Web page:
Merry Christmas to everyone!  I hope you are having a peaceful one!

My Christmas knitting!

LOL my only Christmas knitting!  I got a wild hair at midnight on the 23rd after watching Hubby rubbing his hands because his gout was bothering him.  His hands were cold. Cold makes gout pain worse so I asked him if he would like a pair of fingerless mitts to wear while he is working on the computer and watching TV.  He was agreeable so I went to work.

The pattern is Men's Fingerless Mitts by Kathy North at  As you can see these mitts are not exactly per the pattern for a couple of reasons.  For one thing the pattern says to knit stockinette until it is three inches above the cuff.  My best guess based on the photograph from the pattern is she meant three inches from the thumb opening.  Three inches from the cuff puts the beginning of  the ribbing at the top of the knuckle for the index finger on the hand.  One inch of ribbing would put the end of the mitt at the first knuckle.  We wanted the mitt to end just after the second knuckle on the middle finger.  I added three inches of 2x2 ribbing to tighten the opening up to keep the warmth in and make the length we wanted.  The next change was to lengthen the thumb so it covered the knuckle down to where the nail bed begins.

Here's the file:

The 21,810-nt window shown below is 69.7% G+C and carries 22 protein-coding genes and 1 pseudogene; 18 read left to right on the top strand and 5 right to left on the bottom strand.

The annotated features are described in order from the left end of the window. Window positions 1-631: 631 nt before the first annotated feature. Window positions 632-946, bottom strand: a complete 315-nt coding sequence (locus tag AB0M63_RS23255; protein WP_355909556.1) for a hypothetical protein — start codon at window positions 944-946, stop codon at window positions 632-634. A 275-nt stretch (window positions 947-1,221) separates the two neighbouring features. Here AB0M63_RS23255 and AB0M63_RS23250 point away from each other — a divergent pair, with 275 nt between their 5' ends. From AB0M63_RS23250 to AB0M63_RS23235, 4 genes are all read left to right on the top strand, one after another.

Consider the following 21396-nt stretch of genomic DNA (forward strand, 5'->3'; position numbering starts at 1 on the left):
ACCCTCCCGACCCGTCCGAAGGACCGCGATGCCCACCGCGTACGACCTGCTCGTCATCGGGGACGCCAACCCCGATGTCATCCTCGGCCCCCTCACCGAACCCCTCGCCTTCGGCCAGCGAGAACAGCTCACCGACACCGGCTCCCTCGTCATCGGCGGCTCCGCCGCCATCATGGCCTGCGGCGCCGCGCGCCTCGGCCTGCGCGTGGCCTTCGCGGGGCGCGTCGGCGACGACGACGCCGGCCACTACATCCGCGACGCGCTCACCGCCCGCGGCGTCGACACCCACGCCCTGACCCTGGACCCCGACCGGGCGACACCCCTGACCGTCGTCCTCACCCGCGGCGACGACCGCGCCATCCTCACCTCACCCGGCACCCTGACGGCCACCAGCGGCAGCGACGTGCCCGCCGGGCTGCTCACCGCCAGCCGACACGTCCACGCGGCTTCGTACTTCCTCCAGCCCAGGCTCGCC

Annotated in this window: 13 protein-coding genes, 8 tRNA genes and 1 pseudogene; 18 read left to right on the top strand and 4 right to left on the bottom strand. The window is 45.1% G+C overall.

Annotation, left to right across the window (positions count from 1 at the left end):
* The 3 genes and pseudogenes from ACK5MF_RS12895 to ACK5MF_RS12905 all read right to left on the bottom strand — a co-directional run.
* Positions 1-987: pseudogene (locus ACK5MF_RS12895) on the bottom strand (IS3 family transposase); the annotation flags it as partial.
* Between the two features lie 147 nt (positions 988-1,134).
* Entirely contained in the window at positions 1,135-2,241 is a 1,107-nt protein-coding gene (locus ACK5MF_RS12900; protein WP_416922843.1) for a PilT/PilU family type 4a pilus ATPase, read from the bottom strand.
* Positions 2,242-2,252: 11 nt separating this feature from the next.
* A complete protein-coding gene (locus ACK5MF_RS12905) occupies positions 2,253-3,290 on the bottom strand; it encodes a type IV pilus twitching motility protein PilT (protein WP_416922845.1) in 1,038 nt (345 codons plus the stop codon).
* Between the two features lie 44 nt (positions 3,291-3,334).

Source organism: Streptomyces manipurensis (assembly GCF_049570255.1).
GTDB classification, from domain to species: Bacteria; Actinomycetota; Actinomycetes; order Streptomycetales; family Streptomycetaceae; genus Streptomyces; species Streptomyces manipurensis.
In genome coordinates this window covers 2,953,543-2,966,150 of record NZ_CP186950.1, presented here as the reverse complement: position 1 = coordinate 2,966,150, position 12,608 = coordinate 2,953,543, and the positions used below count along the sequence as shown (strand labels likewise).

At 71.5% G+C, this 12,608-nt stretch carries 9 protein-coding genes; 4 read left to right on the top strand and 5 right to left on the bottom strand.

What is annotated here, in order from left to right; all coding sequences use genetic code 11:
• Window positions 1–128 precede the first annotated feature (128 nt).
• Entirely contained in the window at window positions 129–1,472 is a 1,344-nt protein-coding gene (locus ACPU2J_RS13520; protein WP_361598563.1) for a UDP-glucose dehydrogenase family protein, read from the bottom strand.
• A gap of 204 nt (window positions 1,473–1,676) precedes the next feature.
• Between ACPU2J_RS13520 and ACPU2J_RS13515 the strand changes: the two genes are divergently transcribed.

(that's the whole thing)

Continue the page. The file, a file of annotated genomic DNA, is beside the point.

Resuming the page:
I didn't do a swatch. (I know baaaddd knitter!)  So when I had the stockinette part about half-knitted I got my stitch gage out and sure enough, I'm getting 4.5 stitches per inch instead of 5.  Doing some quick calculations said I had 4.5 stitches to many, with that I decreased 4 stitches spaced evenly around the mitts to tighten them up a little.  When I got to the thumb the pattern calls for 20 stitches with a decrease to 16 but I only needed 13.5 stitches to get the 3 inches of circumference for Hubby's thumb.  I did two decreasing rounds of three stitches each to bring the thumb down to size.  2x2 ribbing wasn't going to work so I went with 1x1 ribbing until I had the thumb long enough which in his case was two inches long from where I picked up the stitches for the thumb.